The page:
Efforts to recruit men for service in Europe began within a day or two of war being declared. The Brantford Expositor reported on August 6, 1914 that Brantford would be a key recruiting station for volunteers. The station was at the armouries of the 38th Dufferin Rifles and at that time the names and addresses of those willing to serve were recorded in anticipation of an order to mobilize.

On August 6, within the first two hours of recruitment, 144 men signed up. In the days that followed, there was a report of an estimated 700 men signing up for duty in one night.[1] This is all the more remarkable given that the population of Brantford at the time was about 27,000 with another 20,000 in Brant County.

Enlistment Statistics by Province/Territory[2]

Enlistment Statistics by Province/Territory

Although recruitment on the Grand River territory was not as organized, and was completed on an individual basis, it was still met with the same enthusiasm as in Brantford and the surrounding counties. Alfred Styres, a Six Nations farmer, was tending his fields when he heard people in Hagersville were recruiting soldiers to fight overseas. Styres immediately arranged to have a neighbour take care of his crops and set out to Hagersville, where he enlisted in the 4th Battalion.[7]

While there was not an official policy banning First Nations enlistment into the Canadian forces before the war, the Canadian Militia Council, soon after war was declared, put a stop to First Nations enlistment, fearing “the Germans might refuse to extend to them the privileges of civilized warfare.”[8] This policy, however, was not relayed to regimental commanders and recruiters. Prior to 1914, many Six Nations men had received military training through either the 37th Haldimand Rifles, the Mohawk Institute Cadet Corps, or other Canadian militia units. Consequently, they were eagerly accepted for overseas military service.

These men volunteered for service, acting on their own or due to their training as soldiers.  Men like Cameron Brant, and his cousins Frank Montour and Elgin Brant, were serving members of the 37th Haldimand Rifles when they enlisted in the 4th Battalion.  Through this volunteering, some 60 men from Six Nations and New Credit enlisted shortly after the declaration of war.[9]



[1] Percy Gillingwater in The Brantford Expositor December 2, 1914.  These figures should be taken with a grain of salt as Gillingwater was being interviewed by a journalist when he was in his hometown of Yarmouth, England.

[2] The table is adapted from Colonel A. Fortescue Duguid, Official History of the Canadian Forces in the Great War 1914-19 vol. 1.

[3] Statistics for Brantford from Souvenir of the Dedication of the Brant War Memorial Thursday May twenty-fifth, 1933 (n.d.), 4.

[4] In 1910, the population of Six Nations, Grand River Territory was 4,402 and this grew to 4,615 subsequently. An estimate of 4,500 in 1914 is not out of line with best scholarship on this question (see Sally M. Weaver, "The Iroquois: The Consolidation of the Grand River Reserve in the Mid-Nineteenth Century, 1847-1875" in Aboriginal Ontario: Historical Perspectives on the First Nations, Edward S. Rogers and Donald B. Smith eds. (Toronto: Dundurn Press, 1994), 187).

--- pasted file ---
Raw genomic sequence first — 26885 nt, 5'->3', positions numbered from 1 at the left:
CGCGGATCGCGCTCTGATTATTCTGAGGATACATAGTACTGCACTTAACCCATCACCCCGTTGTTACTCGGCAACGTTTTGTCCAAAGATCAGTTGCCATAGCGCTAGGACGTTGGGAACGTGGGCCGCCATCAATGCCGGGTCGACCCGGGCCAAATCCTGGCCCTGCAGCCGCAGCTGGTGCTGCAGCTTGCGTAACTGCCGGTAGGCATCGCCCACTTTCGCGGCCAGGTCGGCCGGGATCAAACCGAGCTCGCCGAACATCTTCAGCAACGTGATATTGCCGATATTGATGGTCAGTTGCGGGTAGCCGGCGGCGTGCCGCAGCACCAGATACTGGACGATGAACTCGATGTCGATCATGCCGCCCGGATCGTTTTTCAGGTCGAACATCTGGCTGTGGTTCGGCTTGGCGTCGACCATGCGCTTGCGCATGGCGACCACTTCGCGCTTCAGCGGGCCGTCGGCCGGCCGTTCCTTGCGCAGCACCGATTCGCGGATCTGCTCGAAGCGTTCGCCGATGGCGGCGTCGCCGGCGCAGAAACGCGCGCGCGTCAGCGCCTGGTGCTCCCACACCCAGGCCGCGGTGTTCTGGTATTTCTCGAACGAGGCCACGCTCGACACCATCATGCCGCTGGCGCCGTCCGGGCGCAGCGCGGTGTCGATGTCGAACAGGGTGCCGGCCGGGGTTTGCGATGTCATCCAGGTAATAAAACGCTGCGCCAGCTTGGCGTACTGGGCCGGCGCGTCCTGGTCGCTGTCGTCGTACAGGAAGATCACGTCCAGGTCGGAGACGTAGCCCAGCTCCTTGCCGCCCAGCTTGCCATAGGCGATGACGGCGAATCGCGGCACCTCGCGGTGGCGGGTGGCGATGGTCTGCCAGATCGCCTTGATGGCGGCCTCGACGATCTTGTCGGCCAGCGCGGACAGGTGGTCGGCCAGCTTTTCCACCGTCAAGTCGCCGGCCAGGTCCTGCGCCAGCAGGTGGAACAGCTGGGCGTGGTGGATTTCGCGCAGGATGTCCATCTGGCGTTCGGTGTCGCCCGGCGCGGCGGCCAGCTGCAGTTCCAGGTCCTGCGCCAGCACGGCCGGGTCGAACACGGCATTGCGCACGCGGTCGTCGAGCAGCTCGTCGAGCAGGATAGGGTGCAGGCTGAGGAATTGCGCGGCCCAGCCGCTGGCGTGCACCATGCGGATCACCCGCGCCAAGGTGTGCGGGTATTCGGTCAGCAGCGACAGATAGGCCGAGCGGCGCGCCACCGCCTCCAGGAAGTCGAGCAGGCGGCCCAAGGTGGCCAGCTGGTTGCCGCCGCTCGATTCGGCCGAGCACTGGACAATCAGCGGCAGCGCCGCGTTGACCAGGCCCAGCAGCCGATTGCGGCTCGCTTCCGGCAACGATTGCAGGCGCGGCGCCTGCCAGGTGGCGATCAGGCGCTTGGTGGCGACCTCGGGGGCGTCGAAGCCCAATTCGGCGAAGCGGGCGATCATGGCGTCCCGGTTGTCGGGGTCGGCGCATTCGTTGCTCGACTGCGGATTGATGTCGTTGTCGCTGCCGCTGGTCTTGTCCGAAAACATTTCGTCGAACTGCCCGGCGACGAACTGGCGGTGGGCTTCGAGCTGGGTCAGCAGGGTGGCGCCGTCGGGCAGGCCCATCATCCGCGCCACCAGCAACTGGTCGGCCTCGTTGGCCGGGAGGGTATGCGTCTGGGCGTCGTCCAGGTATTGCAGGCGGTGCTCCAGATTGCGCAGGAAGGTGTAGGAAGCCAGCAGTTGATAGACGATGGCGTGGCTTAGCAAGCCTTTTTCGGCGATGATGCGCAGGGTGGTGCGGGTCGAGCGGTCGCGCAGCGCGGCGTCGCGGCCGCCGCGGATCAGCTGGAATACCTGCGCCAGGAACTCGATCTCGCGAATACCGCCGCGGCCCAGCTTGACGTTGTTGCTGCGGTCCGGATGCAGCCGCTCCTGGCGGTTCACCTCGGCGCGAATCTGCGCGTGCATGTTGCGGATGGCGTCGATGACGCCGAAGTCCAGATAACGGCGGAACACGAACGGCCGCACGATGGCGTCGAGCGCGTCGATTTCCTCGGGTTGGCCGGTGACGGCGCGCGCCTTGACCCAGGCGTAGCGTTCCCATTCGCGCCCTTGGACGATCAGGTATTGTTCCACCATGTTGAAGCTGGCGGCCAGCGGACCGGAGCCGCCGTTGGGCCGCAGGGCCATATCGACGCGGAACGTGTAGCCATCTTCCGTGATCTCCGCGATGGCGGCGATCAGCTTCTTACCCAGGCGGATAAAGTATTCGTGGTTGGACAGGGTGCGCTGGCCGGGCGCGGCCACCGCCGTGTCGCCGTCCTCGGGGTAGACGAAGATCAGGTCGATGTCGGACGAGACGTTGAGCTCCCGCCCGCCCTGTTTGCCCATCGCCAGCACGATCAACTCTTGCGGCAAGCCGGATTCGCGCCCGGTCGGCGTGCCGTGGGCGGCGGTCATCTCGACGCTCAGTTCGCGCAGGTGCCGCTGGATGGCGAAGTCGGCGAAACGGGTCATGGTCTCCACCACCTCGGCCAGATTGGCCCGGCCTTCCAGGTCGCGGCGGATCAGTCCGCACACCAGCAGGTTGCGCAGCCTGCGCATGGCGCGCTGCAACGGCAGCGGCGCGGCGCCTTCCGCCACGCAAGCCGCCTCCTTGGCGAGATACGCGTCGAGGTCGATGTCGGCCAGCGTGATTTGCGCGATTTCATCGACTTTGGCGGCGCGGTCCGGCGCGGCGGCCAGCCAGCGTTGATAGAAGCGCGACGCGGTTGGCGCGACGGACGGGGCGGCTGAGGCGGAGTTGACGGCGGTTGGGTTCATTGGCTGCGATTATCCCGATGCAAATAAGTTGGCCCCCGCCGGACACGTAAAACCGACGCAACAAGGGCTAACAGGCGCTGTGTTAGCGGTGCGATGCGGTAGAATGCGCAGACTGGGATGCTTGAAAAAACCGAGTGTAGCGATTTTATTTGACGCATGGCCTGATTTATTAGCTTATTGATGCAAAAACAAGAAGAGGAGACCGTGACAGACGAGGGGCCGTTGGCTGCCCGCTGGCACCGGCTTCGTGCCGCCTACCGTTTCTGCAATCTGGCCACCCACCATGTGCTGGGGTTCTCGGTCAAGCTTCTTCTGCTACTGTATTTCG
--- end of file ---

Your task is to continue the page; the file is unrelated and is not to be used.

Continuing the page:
[5] According to the Department of Indian Affairs, 292 Six Nations men enlisted. This figure is not correct as early in the war, the DIA did not count First Nations enlistment closely (Duncan Campbell Scott “The Canadian Indians and the Great War” in Canada and the Great War, Vol. 3: Guarding the Channel Ports (Toronto: United Publishers of Canada, 1919) makes this clear). Asa R. Hill, in his speech delivered at the unveiling of the Bell memorial, states that the number of Six Nations men under arms was 300 (see The Unveiling of the Bell Memorial at Brantford, Ontario, on October the Twenty-Forth 1917). Paula Whitlow and Tammy Martin, of the Woodland Cultural Centre, are engaged in an ongoing research project on enlistment rates and estimate that the Six Nations total is even higher, hence the use of the figure of 325 here.

[6] As far as estimating the number of “eligible men” living on Six Nations, the best information available comes from a 1914 Sessional Paper written by Six Nations Superintendent, Gordon J. Smith, who states that there were 1,100 “able bodied” men on the Reserve.

[7] Duncan Campbell Scott “The Canadian Indians and the Great War” in Canada and the Great War, vol. III: Guarding the Channel Ports (Toronto: United Publishers of Canada, 1919), 297-298.

[8] James W. St. G. Walker, “Race and Recruitment in World War I: Enlistment of the Visible Minorities in the Canadian Expeditionary Force,” Canadian Historical Review 70:1 (1989): 7 and 4.

[9] Woodland Indian Cultural Education Centre Warriors: A Resource Guide (Brantford: Woodland Indian Cultural Education Centre, 1986), 17.